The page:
An alarming number of PFI schemes have collapsed in recent months after contractors found themselves unable to deliver on their promises. As the aftershocks of the economic recession continue, will more badly designed deals be exposed? Rebecca Omonira-Oye

It is a fact of business life that from time to time businesses will fail. And that gets worse when there is an economic downturn," says Kevin Magner, a partner with consultants Deloitte. "PFI can’t totally be a proof against that ever happening."

Four PFI schemes have in recent months either collapsed completely or been hit by contractors going bankrupt. The common thread, sources say, is that the contractors got their pricing wrong, either through naivety or on the back of the construction boom. Although partnerships projects remain safer than many other construction deals, the worry now is that, as the economic situation remains dire, more and more problems will be exposed.

Partnerships projects have traditionally been protected against widespread contractor failure by the lengthy procurement process and detailed due diligence required on every project. The schemes that have run into trouble – such as the disastrous Metronet London Underground contracts, or Jarvis’s projects – have fortunately been rare, industry sources point out, compared to the hundreds of successful and safe deals signed in the last 15 years. Not everyone is sanguine, however.

James Stewart, chief executive of Partnerships UK, believes there could even be a rise in the number of subcontractor collapses in the coming year. "We have already seen some failures and we have got to expect more in the next 12 months," he told a conference earlier this month.

Some like to claim that the collapses have little to do with PFI per se, and more to do with the economic climate. "The broader economic circumstances do affect the strength of relative contractors," argues one senior ‘big four’ accountant. "As with all other sectors, a number of them are weaker as a result of the general economic circumstance.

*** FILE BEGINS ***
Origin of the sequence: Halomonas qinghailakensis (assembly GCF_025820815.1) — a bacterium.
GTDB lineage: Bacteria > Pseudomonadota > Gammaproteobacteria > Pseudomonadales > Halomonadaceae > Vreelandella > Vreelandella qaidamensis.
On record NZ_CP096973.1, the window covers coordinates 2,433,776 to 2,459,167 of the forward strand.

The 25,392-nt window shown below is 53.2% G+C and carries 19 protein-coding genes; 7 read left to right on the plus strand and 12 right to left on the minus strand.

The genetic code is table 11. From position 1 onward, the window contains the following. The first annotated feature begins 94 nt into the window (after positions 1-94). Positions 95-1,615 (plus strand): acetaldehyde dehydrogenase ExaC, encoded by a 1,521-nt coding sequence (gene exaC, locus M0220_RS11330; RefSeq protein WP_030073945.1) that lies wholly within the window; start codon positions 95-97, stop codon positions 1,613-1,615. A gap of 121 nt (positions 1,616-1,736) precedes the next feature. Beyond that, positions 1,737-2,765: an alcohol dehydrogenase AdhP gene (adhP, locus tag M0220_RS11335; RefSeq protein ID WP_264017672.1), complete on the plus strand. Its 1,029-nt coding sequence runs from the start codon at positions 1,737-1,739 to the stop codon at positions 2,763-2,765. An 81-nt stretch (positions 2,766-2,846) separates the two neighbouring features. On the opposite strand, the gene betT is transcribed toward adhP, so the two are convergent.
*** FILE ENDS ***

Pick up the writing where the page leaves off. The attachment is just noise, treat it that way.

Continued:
"But I would strongly suggest that there is no fundamental reason why the nature of PFI contracts and funding structures should affect the robustness of the respective contractors that are operating in that field."

At least two out of the four projects hit by contractor collapses this year, however, would have gone wrong even in perfect economic conditions. What they show, according to sources close to both deals, is how a badly structured project can go horribly wrong.

One of the projects is the £10m Defence Animal Centre (DAC) in Leicestershire, which trains and houses the dogs and horses working for the Armed Forces. Realm, the special purpose vehicle (SPV) managed by support services company Parkwood Holdings, filed for administration this summer after relations with the Ministry of Defence soured.

Construction on the deal is complete, but the problem, sources say, is that the maintenance and management terms placed demands on Realm that were just too high. "The specification for performance was set out at a level that just wasn’t sustainable," says a source close to the project. "And then the penalties that were applied were hugely aggressive, and as a result of that the contract just wasn’t really deliverable." The final dispute said to have led to the project’s collapse was to do with an ongoing disagreement about the upgrade of dog kennels.

A defence ministry insider describes it as a "shockingly poorly done contract" that "wasn’t really deliverable". Others close to the project say the relationship between the ministry and Realm has deteriorated to such an extent that neither "comes out smelling of roses".

A terse statement from the ministry – all parties involved, including the main funder, Barclays, refused to discuss the project – reveals that relations were so bad that a third party had to be called in.

"The defence ministry is pursuing termination of the DAC PFI contract as a consequence of a material breach of contract, validated through independent adjudication. "This action demonstrates that, where a contractor fails to deliver the required outputs, the Ministry of Defence is prepared to take decisive action, up to and including termination, to enforce the contractual obligations and hence ensure value for money is achieved."

Sources close to the project point out that it was an early PFI deal – and one with problems that will not be repeated. "It was one of the first [PFI projects] – it wasn’t well structured. Had it been done today, it wouldn’t have been exposed to the issues that contract clearly was exposed to," says one source close to the deal.

Right from the start, the private partner was "naïve" in signing the contract without realising that the work requested was not "sustainable" for the price being paid, the source adds.